Sep 16, 2014; Oakland, CA, USA; Oakland Athletics shortstop Jed Lowrie (8) fields a ground ball against the Texas Rangers during the second inning at O.co Coliseum. Mandatory Credit: Ed Szczepanski-USA TODAY Sports
Today, lost in the shuffle of the postseason was the announcement that MLB and the players association have set the qualifying offer at $15.3 million. That is an 8.5 percent increase on last year’s offer of $14.1 million.
Basically, teams have five days after the world series to offer any of their impending free agents a qualifying offer. The offer is for one year at the standardized rate. If the player rejects the offer, he enters free agency, and the original team receives a compensation pick from the team that signed him.
Our own Tony Frye looked at all of the A’s upcoming free agents, and there are only two that are good enough to get a qualifying offer: Jed Lowrie and Jon Lester. Lester is not eligible for a qualifying offer because he did not spend the entire season in Oakland. Therefore, the A’s will not receive a compensation pick when he leaves via free agency. Lowrie, however presents a different situation.
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He is coming off of a season where he battled multiple injuries, and went through some major droughts at the plate. Overall he posted a .676 OPS for the year with 6 home runs. Combine that with his mediocre glove, and there’s no way that the low-budget A’s would give him over $15 million, right?
Not quite. Lowrie is not as bad as his numbers show. In 2013, when he was healthy all year, he hit .290 with 15 home runs. Last year, he struggled with wrist injuries, which undoubtedly affected his swing. Even back to his Houston days, in 2012, he had 21.3 at bats per home run, which is significantly better than the league average 35.3 AB/HR ratio.
Also, his home run totals are not reflective of his true power at the plate. When we look at his doubles totals, 74 over the last two years, we can see that he has more gap-to-gap power than over-the-fence power. I don’t think that his power stroke has disappeared; it has just taken a different look.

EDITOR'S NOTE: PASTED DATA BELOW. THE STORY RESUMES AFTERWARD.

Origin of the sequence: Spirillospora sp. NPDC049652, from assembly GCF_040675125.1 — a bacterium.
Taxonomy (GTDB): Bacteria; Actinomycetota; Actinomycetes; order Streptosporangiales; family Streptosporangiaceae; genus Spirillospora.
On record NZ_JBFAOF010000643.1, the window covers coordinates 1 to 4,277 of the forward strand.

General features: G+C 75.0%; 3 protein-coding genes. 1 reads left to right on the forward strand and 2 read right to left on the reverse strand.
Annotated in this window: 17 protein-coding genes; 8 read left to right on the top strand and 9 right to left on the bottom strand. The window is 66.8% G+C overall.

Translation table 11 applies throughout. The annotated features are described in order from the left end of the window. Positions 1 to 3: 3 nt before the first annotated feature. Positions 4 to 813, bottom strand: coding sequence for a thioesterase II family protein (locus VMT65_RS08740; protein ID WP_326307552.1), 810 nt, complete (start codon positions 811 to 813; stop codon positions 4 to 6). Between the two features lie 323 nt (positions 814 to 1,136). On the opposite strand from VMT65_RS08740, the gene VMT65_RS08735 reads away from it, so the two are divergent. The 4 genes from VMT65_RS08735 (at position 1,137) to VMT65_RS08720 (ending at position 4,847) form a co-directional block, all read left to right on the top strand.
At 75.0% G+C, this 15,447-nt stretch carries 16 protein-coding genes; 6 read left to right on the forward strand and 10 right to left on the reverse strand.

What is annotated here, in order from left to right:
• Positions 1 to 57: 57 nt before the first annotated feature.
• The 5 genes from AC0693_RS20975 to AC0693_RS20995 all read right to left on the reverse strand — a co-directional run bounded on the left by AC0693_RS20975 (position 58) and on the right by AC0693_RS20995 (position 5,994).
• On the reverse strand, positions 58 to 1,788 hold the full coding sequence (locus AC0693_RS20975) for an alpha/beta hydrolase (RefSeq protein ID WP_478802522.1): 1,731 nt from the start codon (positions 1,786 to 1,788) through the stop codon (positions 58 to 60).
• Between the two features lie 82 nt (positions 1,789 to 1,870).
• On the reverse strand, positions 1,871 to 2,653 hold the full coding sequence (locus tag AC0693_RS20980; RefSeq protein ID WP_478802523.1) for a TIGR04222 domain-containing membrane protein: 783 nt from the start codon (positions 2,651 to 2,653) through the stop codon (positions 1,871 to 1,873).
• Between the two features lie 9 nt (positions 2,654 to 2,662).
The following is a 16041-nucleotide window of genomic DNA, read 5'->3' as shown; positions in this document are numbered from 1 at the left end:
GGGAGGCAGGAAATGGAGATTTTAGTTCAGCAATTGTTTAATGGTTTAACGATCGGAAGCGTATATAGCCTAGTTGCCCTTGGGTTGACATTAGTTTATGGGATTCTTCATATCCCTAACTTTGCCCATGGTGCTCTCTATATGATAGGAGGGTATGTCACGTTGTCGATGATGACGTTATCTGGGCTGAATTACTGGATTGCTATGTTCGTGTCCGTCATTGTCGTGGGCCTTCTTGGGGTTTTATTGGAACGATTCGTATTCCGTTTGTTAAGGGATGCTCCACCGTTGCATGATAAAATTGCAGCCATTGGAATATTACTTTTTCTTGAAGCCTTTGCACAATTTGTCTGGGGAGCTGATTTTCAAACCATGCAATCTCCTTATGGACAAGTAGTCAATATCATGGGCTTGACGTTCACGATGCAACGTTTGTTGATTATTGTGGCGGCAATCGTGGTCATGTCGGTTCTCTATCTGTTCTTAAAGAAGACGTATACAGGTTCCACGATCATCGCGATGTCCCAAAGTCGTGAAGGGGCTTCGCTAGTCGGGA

Lowrie probably would struggle to get a multi-year deal in the open market, so it would be in his best interests to accept the A’s offer. If he needs any more convincing, Stephen Drew rejected a qualifying offer last year, and nobody wanted to sign him. Other teams thought he wasn’t good enough to risk giving up a compensation pick, and he ended up signing for less than $14 million in the middle of the season.
The A’s are in a situation, as Selena Smith discussed earlier this week, where they need a stop-gap solution at shortstop. Top prospect Daniel Robertson is not major-league ready yet, and probably won’t be until 2016 at the earliest.
Therefore, a one-year deal is perfect. The A’s get production from the middle infield spot, and don’t have to make a long-term financial commitment.
Sometimes people overgeneralize and say that the A’s don’t like to spend money. That’s not completely true. They don’t want to make long-term financial commitments, and qualifying offers allow them to avoid that.
For example, last offseason the A’s signed Scott Kazmir to a 2 year, $22 million contract and traded for Jim Johnson’s 1 year, $10 million contract. The A’s don’t seem to mind spending money as long as they don’t give out long-term deals.
A’s fans may not be overjoyed to see a big chunk of money go to a not-so-flashy player, but this seems like the best option for the short-term. And if Lowrie is absolutely terrible next year, the A’s aren’t bogged down by an awful contract for years to come.
Lew Wolff doesn’t love to break out the checkbook, but he’s definitely more willing when it’s only a one-year deal.